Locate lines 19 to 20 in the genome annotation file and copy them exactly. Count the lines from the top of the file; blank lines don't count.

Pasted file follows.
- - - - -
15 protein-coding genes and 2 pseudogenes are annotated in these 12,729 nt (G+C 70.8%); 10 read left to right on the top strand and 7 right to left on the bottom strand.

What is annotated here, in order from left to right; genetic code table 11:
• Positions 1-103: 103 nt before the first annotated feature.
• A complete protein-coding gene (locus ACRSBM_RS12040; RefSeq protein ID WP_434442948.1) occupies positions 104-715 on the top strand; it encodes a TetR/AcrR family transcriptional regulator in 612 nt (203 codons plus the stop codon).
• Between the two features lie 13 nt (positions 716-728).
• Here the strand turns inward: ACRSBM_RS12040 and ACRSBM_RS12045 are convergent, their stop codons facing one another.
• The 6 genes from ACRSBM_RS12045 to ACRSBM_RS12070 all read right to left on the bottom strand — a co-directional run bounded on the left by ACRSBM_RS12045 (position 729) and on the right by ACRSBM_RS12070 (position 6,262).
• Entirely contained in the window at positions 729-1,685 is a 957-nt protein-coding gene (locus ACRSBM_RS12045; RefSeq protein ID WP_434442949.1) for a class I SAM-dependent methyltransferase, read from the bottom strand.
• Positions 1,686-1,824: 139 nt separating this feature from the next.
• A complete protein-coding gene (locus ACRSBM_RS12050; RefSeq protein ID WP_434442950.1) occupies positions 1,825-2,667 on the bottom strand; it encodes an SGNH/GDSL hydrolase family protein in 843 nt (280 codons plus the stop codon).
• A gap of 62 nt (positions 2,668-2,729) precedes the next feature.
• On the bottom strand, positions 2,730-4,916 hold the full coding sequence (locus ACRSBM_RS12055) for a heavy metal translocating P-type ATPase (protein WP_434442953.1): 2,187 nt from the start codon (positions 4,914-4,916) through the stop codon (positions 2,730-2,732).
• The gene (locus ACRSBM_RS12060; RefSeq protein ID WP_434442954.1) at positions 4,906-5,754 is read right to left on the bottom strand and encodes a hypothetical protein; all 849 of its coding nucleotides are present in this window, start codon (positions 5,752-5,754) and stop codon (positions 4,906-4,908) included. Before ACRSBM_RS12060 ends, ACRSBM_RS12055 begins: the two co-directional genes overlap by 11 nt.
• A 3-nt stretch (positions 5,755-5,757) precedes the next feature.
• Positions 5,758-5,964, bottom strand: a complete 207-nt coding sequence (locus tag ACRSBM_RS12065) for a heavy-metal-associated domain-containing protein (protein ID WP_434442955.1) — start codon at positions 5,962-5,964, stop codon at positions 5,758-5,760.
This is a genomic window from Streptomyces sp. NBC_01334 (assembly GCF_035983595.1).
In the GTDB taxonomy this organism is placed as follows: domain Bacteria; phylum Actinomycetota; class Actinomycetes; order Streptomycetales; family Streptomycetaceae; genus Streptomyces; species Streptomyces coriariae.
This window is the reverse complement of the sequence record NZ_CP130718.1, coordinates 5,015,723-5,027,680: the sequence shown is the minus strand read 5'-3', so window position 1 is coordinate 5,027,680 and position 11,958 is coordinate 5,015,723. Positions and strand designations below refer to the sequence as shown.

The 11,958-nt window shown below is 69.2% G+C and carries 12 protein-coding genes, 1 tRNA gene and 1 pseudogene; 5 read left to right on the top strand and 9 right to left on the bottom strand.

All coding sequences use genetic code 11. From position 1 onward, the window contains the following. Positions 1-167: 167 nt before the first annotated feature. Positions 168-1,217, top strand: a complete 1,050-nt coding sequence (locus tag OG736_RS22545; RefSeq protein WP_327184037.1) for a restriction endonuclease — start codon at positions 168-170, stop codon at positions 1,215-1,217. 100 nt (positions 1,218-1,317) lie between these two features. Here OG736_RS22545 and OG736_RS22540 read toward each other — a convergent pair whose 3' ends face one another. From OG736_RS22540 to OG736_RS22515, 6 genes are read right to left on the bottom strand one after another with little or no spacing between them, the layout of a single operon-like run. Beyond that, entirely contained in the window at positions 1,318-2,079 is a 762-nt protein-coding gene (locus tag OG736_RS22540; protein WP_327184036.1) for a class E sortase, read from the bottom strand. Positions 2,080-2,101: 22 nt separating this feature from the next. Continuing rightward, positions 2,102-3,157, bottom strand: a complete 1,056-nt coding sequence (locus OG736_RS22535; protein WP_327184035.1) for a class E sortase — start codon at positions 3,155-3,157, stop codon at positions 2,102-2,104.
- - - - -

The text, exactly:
The 11,958-nt window shown below is 69.2% G+C and carries 12 protein-coding genes, 1 tRNA gene and 1 pseudogene; 5 read left to right on the top strand and 9 right to left on the bottom strand.

All coding sequences use genetic code 11. From position 1 onward, the window contains the following. Positions 1-167: 167 nt before the first annotated feature. Positions 168-1,217, top strand: a complete 1,050-nt coding sequence (locus tag OG736_RS22545; RefSeq protein WP_327184037.1) for a restriction endonuclease — start codon at positions 168-170, stop codon at positions 1,215-1,217. 100 nt (positions 1,218-1,317) lie between these two features. Here OG736_RS22545 and OG736_RS22540 read toward each other — a convergent pair whose 3' ends face one another. From OG736_RS22540 to OG736_RS22515, 6 genes are read right to left on the bottom strand one after another with little or no spacing between them, the layout of a single operon-like run. Beyond that, entirely contained in the window at positions 1,318-2,079 is a 762-nt protein-coding gene (locus tag OG736_RS22540; protein WP_327184036.1) for a class E sortase, read from the bottom strand. Positions 2,080-2,101: 22 nt separating this feature from the next. Continuing rightward, positions 2,102-3,157, bottom strand: a complete 1,056-nt coding sequence (locus OG736_RS22535; protein WP_327184035.1) for a class E sortase — start codon at positions 3,155-3,157, stop codon at positions 2,102-2,104.